In other words, while Washington has a very diverse population in terms of nation of origin, creed, race, sex, religion, and physical handicaps, we're still a homogeneous pack of sheep, listening to the media focus on the big two parties and not thinking for ourselves.  In other words, where diversity really counts, we're not diverse - at least, we're not teaching people critical thinking, which helps lead to diverse ideas and ways of thinking.

One corollary to this - I heard last week that the head of the Aryan Nation passed away.  He lived in northern Idaho, and his death was celebrated by many.  My question is this: in a population committed to diversity (such as a university or a company), would his presence be welcome?  He does represent a different ideology than other people, and therefore would help increase the diversity of that population?  Your answer, of course, depends on whether you define diversity properly or politically correctly...

Wednesday, September 15, 2004

The Confederate Flag, from Lincoln Journal Star

This is an interesting story, from both points of view. 

Lincoln Journal Star

I applaud the university for not dropping the hammer on Montgomery.  Jennings needs to read some history, as does the professor Jones.  He finds it's hard to untangle the Confederate flag from racial inequality, but I feel that is because Northern historians have worked so hard to make that connection that it's almost heresy to speak otherwise.

  • The War Between the States was not fought about slavery, but about the federal government excercising power it did not have unequally between Norther ports and Southern ports.  The war started, after the secession of South Carolina, with a blockade of Southern ports by unarmed ships of war.
  • Abolitionists made up about 2% of the population in the years leading up to the war.  Allying yourself with this small fringe at the time would have been politcal suicide, which is why Lincoln never did.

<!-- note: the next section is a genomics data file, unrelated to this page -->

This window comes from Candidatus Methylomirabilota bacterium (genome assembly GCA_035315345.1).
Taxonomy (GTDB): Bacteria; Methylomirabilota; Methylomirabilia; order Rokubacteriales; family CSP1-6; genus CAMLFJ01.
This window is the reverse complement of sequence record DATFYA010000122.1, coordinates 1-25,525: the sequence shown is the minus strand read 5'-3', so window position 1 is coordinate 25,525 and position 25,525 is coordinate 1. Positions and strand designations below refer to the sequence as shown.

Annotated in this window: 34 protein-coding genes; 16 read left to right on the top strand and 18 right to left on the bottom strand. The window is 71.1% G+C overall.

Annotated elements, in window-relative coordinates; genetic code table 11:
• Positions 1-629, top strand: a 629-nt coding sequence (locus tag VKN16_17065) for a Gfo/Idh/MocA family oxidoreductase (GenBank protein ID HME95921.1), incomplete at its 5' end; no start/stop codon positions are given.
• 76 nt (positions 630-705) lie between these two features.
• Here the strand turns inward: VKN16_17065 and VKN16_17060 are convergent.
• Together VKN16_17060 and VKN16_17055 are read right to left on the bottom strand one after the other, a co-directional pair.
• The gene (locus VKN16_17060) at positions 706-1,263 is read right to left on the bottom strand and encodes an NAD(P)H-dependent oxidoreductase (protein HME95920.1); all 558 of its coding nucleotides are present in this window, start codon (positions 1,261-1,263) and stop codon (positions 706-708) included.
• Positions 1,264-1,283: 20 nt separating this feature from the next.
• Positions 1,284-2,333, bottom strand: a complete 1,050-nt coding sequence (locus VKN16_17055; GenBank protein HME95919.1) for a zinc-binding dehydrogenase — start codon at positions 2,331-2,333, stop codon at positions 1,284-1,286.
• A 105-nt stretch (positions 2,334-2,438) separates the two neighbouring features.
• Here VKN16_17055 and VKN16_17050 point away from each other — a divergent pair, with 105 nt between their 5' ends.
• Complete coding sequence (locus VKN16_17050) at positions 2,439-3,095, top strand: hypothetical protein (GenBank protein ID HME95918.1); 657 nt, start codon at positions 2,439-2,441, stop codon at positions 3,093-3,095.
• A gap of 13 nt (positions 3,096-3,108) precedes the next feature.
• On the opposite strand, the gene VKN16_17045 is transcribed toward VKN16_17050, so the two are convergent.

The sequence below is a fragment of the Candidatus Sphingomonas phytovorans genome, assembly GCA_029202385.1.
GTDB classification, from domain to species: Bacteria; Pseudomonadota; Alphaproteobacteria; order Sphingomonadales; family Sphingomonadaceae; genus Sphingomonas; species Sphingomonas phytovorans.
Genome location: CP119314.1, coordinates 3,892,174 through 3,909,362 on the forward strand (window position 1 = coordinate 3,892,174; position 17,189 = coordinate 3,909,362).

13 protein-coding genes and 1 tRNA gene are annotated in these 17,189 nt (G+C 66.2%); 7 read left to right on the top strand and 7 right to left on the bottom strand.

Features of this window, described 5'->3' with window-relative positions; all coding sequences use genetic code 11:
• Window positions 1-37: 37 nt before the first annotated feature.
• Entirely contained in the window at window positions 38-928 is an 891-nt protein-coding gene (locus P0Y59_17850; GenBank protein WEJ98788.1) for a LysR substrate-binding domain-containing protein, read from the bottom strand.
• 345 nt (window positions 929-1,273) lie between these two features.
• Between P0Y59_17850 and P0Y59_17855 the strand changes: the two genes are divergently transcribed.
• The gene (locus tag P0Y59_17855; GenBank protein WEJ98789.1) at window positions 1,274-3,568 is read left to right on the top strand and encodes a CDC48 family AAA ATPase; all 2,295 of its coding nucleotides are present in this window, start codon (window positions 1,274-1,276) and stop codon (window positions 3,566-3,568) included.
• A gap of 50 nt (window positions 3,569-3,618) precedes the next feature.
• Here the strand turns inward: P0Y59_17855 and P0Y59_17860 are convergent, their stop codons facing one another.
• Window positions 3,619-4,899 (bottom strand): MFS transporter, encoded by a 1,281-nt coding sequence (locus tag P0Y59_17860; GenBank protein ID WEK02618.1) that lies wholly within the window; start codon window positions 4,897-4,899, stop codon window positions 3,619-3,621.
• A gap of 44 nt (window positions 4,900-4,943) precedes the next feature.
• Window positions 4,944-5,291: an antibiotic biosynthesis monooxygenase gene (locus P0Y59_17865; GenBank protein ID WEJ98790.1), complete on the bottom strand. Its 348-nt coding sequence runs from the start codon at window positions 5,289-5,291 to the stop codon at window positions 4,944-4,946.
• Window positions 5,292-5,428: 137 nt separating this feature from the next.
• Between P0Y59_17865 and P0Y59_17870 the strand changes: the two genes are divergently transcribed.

• Slavery was not a serious issue in the Presidential debates leading to the 1860 election of Lincoln.
  • Lincoln's Emancipation Proclamation did not appear until 1863, and only freed slaves in the Confederacy, the one place Lincoln's Union had no power to enforce it.  It was a measure used as a propaganda weapon, not a serious effort to free slaves (which didn't happen until the 1870's and the 14th Amendment).
  • The Confederate flag (which I proudly display as a bumper sticker on my motorcycle) is a rallying point for state's rights and small federal government.
  • The flag's rise to prominence in the 1960's had less to do with racism in the South and more to do with federally mandates affecting state's rights again.

In short, the War Between the States had as much to do with slavery as WWI had to do with the killing of Archduke Francis Ferdinand.  Was it an issue?  Sure.  Was it a major issue?  Doubtful.  Was it the single most important cause of the war?  No.

On a side note, Jennings and Jones need to look up the word "diversity" in one of their college library's dictionaries.  A diverse population will have equal amounts of liberal blacks, Northern socialists, and Southern flag wavers.  Their cause of ridding the world of the Confederate flag is no different than Hitler's cause of ridding the world of Jews - it's just a smaller scale, and politically correct to boot.  Or should that be jackboot...?

Tuesday, September 14, 2004

Primary election today

Today is primary election day in Washington state.  Despite some of my preivous posts and rants, I voted today, for a few reasons:

  1. This is a primary election, not a general election.
  2. Everyone running today is a state office seeker, not national.
  3. In uncontested races in Washington, you need to get 1% of the vote to move on to the eneral election in November.  This is critical for Libertarian candidates in Washington, who are mostly running uncontested in the their parties for some seats.
  4. Simple game theory.